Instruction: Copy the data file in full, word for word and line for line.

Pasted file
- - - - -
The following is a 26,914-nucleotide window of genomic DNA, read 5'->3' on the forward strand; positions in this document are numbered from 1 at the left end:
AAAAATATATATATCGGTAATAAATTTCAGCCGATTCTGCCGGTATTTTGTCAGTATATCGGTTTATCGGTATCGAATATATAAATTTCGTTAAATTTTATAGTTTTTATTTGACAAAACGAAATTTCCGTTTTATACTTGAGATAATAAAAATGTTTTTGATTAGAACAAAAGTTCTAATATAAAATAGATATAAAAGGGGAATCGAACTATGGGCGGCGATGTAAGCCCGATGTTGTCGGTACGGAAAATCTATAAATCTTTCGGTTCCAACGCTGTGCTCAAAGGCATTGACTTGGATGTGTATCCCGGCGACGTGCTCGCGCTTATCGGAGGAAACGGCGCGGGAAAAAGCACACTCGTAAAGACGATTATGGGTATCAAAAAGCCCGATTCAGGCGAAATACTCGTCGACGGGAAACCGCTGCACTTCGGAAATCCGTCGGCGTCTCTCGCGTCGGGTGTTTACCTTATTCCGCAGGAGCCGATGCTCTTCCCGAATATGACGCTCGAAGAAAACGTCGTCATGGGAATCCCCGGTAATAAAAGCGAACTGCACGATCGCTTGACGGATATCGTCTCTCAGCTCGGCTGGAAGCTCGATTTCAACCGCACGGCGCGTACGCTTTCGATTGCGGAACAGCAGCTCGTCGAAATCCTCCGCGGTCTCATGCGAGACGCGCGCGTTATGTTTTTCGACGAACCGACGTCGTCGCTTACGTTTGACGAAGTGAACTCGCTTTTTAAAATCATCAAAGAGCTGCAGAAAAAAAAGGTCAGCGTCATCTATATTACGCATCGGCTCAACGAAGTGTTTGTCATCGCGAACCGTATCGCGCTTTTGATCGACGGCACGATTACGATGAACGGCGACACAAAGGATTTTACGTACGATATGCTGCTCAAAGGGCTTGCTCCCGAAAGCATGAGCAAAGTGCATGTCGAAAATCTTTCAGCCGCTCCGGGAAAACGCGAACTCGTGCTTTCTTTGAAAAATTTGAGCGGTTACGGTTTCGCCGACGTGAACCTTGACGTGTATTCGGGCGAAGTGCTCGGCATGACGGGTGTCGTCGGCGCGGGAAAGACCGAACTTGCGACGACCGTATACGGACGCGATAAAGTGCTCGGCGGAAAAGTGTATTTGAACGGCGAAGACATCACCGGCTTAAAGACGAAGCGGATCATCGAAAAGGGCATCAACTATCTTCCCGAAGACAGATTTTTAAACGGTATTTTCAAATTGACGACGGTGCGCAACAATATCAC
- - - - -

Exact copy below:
The following is a 26,914-nucleotide window of genomic DNA, read 5'->3' on the forward strand; positions in this document are numbered from 1 at the left end:
AAAAATATATATATCGGTAATAAATTTCAGCCGATTCTGCCGGTATTTTGTCAGTATATCGGTTTATCGGTATCGAATATATAAATTTCGTTAAATTTTATAGTTTTTATTTGACAAAACGAAATTTCCGTTTTATACTTGAGATAATAAAAATGTTTTTGATTAGAACAAAAGTTCTAATATAAAATAGATATAAAAGGGGAATCGAACTATGGGCGGCGATGTAAGCCCGATGTTGTCGGTACGGAAAATCTATAAATCTTTCGGTTCCAACGCTGTGCTCAAAGGCATTGACTTGGATGTGTATCCCGGCGACGTGCTCGCGCTTATCGGAGGAAACGGCGCGGGAAAAAGCACACTCGTAAAGACGATTATGGGTATCAAAAAGCCCGATTCAGGCGAAATACTCGTCGACGGGAAACCGCTGCACTTCGGAAATCCGTCGGCGTCTCTCGCGTCGGGTGTTTACCTTATTCCGCAGGAGCCGATGCTCTTCCCGAATATGACGCTCGAAGAAAACGTCGTCATGGGAATCCCCGGTAATAAAAGCGAACTGCACGATCGCTTGACGGATATCGTCTCTCAGCTCGGCTGGAAGCTCGATTTCAACCGCACGGCGCGTACGCTTTCGATTGCGGAACAGCAGCTCGTCGAAATCCTCCGCGGTCTCATGCGAGACGCGCGCGTTATGTTTTTCGACGAACCGACGTCGTCGCTTACGTTTGACGAAGTGAACTCGCTTTTTAAAATCATCAAAGAGCTGCAGAAAAAAAAGGTCAGCGTCATCTATATTACGCATCGGCTCAACGAAGTGTTTGTCATCGCGAACCGTATCGCGCTTTTGATCGACGGCACGATTACGATGAACGGCGACACAAAGGATTTTACGTACGATATGCTGCTCAAAGGGCTTGCTCCCGAAAGCATGAGCAAAGTGCATGTCGAAAATCTTTCAGCCGCTCCGGGAAAACGCGAACTCGTGCTTTCTTTGAAAAATTTGAGCGGTTACGGTTTCGCCGACGTGAACCTTGACGTGTATTCGGGCGAAGTGCTCGGCATGACGGGTGTCGTCGGCGCGGGAAAGACCGAACTTGCGACGACCGTATACGGACGCGATAAAGTGCTCGGCGGAAAAGTGTATTTGAACGGCGAAGACATCACCGGCTTAAAGACGAAGCGGATCATCGAAAAGGGCATCAACTATCTTCCCGAAGACAGATTTTTAAACGGTATTTTCAAATTGACGACGGTGCGCAACAATATCAC